Laura, 40 years old
"During my first delivery, I thought I was going to die. The second time I gave birth my child died during delivery and during the third pregnancy I thought I lost my mind. Three experiences in three years time, that had an incredible impact on me. The loneliness and insecurity I felt at that first delivery, I carry the scars with me for the rest of my life."
Laura is 22 years old when she unexpectedly gets pregnant in the final stage of her studies at the University of Amsterdam. Despite their desire for children, the couple chooses to have an abortion. At 24, Laura becomes pregnant again. "The pregnancy went reasonably well until the 30th week. I started to feel ill and my blood pressure became very high. I was young, healthy and didn't know anything about pregnancies, so I wasn't worried. Until it went downhill from week 31. I turned out to have pre-eclampsia and the HELLP syndrome, in the Netherlands known as ‘pregnancy poisoning'. Your kidney and liver functions drop, red blood cells are destroyed and blood coagulation gets disrupted. The only remedy is to end the pregnancy." Laura is admitted to the hospital, where her health worsens.
One night, she is then 35 weeks pregnant, she feels things are getting out of hand. The nurses don’t take her cry for help seriously. "They thought I was having contractions, but I knew something was very wrong. I had this horrible pain in my abdomen and thought, I'm not going to survive this." The next morning, her liver turned out to be the cause. Laura's condition is stable, but her infant son's heartbeat suddenly drops. An emergency C-section takes place. Her son, Joshua, is delivered safely and healthy, but Laura is left in shock. "That lonely, helpless feeling is something I will never forget. I have never felt so unsafe." After a few days, Laura is dismissed from the hospital. Her lower body was covered in deep, purple bruises from the C-section and disrupted blood coagulation. They have to leave Joshua behind in the hospital for observation. No further attention was paid to the psychological impact.
Pre-eclampsia leaves permanent damage: Laura's blood vessels are similar to those of a 60-year-old. "They therefore advised us not to wait long with a second child. Joshua was one year old when I got pregnant again. At 16 weeks we had an ultrasound checkup, but then the medic suddenly became very quiet. I had little amniotic fluid and the cerebellum part of the brain was not visible. It turned out to be a serious and rare chromosomal abnormality. We decided to terminate the pregnancy. At 22 weeks, I gave birth to our second son, Samael. He died during labor. On one hand, I felt defeated, having finally gathered the courage to get pregnant again. I was prepared to experience another pre-eclampsia, but not a rare anomaly. I couldn't believe we were so unlucky. Still, I look back on a wonderful experience: we received great support from the medical team and I delivered my second son into the world all by myself."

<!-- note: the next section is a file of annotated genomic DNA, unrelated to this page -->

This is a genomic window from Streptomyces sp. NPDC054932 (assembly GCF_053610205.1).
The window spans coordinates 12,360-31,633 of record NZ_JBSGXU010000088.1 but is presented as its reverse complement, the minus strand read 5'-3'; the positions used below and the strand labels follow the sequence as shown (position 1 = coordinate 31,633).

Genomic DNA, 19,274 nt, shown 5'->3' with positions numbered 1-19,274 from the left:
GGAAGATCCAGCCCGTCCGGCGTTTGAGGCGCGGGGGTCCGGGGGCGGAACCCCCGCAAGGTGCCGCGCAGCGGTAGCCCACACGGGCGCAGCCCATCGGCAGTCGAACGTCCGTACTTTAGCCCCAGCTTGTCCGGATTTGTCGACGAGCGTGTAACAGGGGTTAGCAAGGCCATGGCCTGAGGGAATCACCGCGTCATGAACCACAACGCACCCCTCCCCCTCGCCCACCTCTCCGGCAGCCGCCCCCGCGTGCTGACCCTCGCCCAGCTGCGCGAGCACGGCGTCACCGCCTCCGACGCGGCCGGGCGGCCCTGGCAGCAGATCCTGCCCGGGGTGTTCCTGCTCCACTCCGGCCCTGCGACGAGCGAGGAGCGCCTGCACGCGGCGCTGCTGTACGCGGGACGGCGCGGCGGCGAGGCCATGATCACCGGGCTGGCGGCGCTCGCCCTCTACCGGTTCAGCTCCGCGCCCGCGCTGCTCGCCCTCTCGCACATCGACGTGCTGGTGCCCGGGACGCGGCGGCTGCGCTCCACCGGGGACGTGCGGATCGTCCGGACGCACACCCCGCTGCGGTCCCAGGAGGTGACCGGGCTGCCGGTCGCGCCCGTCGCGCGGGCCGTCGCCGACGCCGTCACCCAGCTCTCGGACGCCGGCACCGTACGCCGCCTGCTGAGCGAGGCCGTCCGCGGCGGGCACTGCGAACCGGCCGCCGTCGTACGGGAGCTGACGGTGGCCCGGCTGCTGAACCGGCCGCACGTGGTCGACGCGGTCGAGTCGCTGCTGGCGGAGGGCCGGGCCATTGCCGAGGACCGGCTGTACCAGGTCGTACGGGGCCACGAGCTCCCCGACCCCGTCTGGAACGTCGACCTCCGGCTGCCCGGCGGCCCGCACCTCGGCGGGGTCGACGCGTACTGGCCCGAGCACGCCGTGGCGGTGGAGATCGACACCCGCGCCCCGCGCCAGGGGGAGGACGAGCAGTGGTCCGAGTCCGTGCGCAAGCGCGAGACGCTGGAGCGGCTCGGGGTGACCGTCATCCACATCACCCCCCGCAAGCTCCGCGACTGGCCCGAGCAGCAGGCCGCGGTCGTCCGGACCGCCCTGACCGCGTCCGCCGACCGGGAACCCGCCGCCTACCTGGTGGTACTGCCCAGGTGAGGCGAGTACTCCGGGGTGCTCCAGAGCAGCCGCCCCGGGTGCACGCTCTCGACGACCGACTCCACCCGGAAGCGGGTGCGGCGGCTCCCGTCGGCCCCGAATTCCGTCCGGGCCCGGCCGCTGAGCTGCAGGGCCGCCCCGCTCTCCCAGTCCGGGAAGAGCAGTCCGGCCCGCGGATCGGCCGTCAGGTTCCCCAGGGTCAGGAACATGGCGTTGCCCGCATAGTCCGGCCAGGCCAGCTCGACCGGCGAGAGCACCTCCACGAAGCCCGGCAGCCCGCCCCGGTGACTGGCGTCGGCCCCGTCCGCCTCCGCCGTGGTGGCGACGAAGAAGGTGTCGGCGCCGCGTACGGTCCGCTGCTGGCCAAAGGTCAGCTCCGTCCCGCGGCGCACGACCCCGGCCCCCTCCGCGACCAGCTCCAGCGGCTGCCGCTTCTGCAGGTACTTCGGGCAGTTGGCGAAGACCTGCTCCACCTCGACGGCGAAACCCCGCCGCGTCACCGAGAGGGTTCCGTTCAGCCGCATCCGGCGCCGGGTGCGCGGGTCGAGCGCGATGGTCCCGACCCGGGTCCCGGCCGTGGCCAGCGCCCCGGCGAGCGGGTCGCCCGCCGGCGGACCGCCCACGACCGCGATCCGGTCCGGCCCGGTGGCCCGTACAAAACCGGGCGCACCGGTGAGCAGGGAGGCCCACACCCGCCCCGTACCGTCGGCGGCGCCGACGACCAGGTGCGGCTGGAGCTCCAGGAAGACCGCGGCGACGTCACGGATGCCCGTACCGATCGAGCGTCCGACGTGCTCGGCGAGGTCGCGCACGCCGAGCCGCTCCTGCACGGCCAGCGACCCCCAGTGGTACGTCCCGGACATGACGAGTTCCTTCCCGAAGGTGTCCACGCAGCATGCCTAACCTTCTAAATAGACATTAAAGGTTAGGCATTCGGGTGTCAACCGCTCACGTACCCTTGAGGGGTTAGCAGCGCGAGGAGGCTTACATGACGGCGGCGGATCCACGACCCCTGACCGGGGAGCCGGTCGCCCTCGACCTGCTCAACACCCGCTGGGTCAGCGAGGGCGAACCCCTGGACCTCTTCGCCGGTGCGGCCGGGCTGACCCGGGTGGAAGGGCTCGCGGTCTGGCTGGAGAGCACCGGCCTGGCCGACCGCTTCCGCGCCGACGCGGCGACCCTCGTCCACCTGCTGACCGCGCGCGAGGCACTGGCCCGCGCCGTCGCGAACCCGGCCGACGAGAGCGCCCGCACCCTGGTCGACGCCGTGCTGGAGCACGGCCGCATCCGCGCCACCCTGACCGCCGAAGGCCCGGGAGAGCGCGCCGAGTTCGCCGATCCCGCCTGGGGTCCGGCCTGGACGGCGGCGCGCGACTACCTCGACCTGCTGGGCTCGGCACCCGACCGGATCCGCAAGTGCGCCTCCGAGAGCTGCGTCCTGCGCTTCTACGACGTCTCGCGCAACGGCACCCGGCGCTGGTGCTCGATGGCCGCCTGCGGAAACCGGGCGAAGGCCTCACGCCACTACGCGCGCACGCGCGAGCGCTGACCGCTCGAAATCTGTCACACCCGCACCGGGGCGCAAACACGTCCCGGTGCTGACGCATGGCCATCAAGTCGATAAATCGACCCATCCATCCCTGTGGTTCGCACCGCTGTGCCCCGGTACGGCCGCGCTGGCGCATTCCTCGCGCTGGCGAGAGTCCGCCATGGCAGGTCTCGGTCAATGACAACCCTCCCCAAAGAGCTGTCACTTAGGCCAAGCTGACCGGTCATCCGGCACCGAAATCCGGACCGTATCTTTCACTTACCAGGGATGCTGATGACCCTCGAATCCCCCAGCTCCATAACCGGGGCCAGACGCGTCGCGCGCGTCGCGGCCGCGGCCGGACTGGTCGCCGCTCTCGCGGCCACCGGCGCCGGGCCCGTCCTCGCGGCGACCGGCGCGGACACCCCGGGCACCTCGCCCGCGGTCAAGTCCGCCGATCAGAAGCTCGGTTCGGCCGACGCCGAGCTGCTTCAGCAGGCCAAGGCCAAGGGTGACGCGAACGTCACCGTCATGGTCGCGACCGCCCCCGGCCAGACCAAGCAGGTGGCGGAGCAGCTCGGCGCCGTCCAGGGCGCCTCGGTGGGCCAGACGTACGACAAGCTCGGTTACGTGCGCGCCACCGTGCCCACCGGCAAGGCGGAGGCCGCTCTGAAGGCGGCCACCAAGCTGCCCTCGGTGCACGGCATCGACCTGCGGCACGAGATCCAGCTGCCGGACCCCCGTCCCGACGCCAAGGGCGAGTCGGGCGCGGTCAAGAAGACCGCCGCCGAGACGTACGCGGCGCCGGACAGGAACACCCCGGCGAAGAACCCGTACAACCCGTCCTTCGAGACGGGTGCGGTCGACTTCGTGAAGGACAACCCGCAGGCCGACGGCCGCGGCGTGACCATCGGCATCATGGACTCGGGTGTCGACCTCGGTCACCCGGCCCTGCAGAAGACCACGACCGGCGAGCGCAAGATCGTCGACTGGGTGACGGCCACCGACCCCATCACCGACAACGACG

Shortly after Samael's cremation, Laura unexpectedly became pregnant again very quickly. "This pregnancy went well medically, but I lived in constant anxiety. This couldn't possibly end well; I had lost all confidence. At 38 weeks I was induced, because psychologically I couldn't take it anymore." Thirza came into the world healthy, but Laura had mentally reached the end of her rope.
Society should be kinder to women
Laura went through therapy to cope with the three pregnancies and then went on to study Midwifery at age 30. Now, she offers specialized coaching around pregnancy and childbirth. "Healthcare providers should realize that the way they treat their clients largely determines how women look back on their childbirth. I am convinced that postpartum depression or PTSD is preventable that way. What would also help is if women were given a little more air after a violent childbirth. Employers and the UWV*) breathing down a young mother's neck and applying pressure. If you want a sustainable recovery, let a woman process her childbirth. And finally, let each woman shape motherhood in her own way. Stop saying that ‘now you can enjoy the happiness of motherhood’ after giving birth. It causes loneliness and guilt when it is not experienced that way."
*) The UWV (Uitvoeringsinstituut Werknemersverzekeringen) is a Dutch employee insurance agency. An administrative authority commissioned by the government that provides services for employees, such as benefits for women on maternity leave.